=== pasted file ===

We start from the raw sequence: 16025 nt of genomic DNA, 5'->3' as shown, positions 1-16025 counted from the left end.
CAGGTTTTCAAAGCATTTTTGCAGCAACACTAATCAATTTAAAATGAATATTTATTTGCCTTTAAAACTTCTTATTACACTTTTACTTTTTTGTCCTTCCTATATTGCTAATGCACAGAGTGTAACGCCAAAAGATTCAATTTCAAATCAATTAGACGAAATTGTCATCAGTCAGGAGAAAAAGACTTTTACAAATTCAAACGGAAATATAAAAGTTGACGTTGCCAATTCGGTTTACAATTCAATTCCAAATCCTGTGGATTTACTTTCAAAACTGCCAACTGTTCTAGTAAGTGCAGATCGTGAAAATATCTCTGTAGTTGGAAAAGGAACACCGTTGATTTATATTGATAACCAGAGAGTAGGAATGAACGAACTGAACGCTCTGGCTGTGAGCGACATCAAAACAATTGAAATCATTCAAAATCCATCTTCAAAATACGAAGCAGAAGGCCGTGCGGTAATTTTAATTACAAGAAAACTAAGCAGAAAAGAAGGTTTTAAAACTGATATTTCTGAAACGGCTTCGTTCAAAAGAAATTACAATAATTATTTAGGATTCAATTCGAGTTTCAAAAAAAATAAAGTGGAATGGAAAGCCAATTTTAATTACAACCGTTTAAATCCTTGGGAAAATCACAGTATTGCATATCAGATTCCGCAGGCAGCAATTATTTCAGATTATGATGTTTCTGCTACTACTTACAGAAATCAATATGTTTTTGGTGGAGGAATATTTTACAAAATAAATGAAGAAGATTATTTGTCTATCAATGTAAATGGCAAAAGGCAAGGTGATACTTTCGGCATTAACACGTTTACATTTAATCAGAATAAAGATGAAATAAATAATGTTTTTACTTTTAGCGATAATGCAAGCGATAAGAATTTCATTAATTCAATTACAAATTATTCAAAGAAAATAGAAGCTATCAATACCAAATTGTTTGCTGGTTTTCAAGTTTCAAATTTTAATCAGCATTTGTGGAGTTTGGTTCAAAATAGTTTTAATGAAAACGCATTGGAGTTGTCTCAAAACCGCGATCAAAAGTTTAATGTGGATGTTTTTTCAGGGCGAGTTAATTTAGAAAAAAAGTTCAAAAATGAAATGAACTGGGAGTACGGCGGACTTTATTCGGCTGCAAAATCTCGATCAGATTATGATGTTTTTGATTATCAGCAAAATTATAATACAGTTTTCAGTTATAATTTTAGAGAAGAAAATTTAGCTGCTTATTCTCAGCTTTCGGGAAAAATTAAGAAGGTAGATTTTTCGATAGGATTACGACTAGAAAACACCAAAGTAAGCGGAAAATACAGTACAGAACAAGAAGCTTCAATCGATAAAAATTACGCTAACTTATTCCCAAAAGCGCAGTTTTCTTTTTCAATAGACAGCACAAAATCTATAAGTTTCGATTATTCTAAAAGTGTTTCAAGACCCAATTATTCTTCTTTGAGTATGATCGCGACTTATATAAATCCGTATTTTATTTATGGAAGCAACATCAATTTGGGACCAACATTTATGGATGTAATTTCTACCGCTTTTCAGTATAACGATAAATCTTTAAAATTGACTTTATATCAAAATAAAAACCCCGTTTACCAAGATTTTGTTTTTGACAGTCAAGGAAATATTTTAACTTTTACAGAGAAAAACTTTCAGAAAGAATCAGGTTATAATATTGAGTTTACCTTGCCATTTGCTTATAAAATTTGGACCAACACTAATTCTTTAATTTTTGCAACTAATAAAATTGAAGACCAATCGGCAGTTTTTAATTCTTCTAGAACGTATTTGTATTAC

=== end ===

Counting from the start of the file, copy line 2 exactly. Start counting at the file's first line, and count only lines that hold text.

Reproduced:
CAGGTTTTCAAAGCATTTTTGCAGCAACACTAATCAATTTAAAATGAATATTTATTTGCCTTTAAAACTTCTTATTACACTTTTACTTTTTTGTCCTTCCTATATTGCTAATGCACAGAGTGTAACGCCAAAAGATTCAATTTCAAATCAATTAGACGAAATTGTCATCAGTCAGGAGAAAAAGACTTTTACAAATTCAAACGGAAATATAAAAGTTGACGTTGCCAATTCGGTTTACAATTCAATTCCAAATCCTGTGGATTTACTTTCAAAACTGCCAACTGTTCTAGTAAGTGCAGATCGTGAAAATATCTCTGTAGTTGGAAAAGGAACACCGTTGATTTATATTGATAACCAGAGAGTAGGAATGAACGAACTGAACGCTCTGGCTGTGAGCGACATCAAAACAATTGAAATCATTCAAAATCCATCTTCAAAATACGAAGCAGAAGGCCGTGCGGTAATTTTAATTACAAGAAAACTAAGCAGAAAAGAAGGTTTTAAAACTGATATTTCTGAAACGGCTTCGTTCAAAAGAAATTACAATAATTATTTAGGATTCAATTCGAGTTTCAAAAAAAATAAAGTGGAATGGAAAGCCAATTTTAATTACAACCGTTTAAATCCTTGGGAAAATCACAGTATTGCATATCAGATTCCGCAGGCAGCAATTATTTCAGATTATGATGTTTCTGCTACTACTTACAGAAATCAATATGTTTTTGGTGGAGGAATATTTTACAAAATAAATGAAGAAGATTATTTGTCTATCAATGTAAATGGCAAAAGGCAAGGTGATACTTTCGGCATTAACACGTTTACATTTAATCAGAATAAAGATGAAATAAATAATGTTTTTACTTTTAGCGATAATGCAAGCGATAAGAATTTCATTAATTCAATTACAAATTATTCAAAGAAAATAGAAGCTATCAATACCAAATTGTTTGCTGGTTTTCAAGTTTCAAATTTTAATCAGCATTTGTGGAGTTTGGTTCAAAATAGTTTTAATGAAAACGCATTGGAGTTGTCTCAAAACCGCGATCAAAAGTTTAATGTGGATGTTTTTTCAGGGCGAGTTAATTTAGAAAAAAAGTTCAAAAATGAAATGAACTGGGAGTACGGCGGACTTTATTCGGCTGCAAAATCTCGATCAGATTATGATGTTTTTGATTATCAGCAAAATTATAATACAGTTTTCAGTTATAATTTTAGAGAAGAAAATTTAGCTGCTTATTCTCAGCTTTCGGGAAAAATTAAGAAGGTAGATTTTTCGATAGGATTACGACTAGAAAACACCAAAGTAAGCGGAAAATACAGTACAGAACAAGAAGCTTCAATCGATAAAAATTACGCTAACTTATTCCCAAAAGCGCAGTTTTCTTTTTCAATAGACAGCACAAAATCTATAAGTTTCGATTATTCTAAAAGTGTTTCAAGACCCAATTATTCTTCTTTGAGTATGATCGCGACTTATATAAATCCGTATTTTATTTATGGAAGCAACATCAATTTGGGACCAACATTTATGGATGTAATTTCTACCGCTTTTCAGTATAACGATAAATCTTTAAAATTGACTTTATATCAAAATAAAAACCCCGTTTACCAAGATTTTGTTTTTGACAGTCAAGGAAATATTTTAACTTTTACAGAGAAAAACTTTCAGAAAGAATCAGGTTATAATATTGAGTTTACCTTGCCATTTGCTTATAAAATTTGGACCAACACTAATTCTTTAATTTTTGCAACTAATAAAATTGAAGACCAATCGGCAGTTTTTAATTCTTCTAGAACGTATTTGTATTAC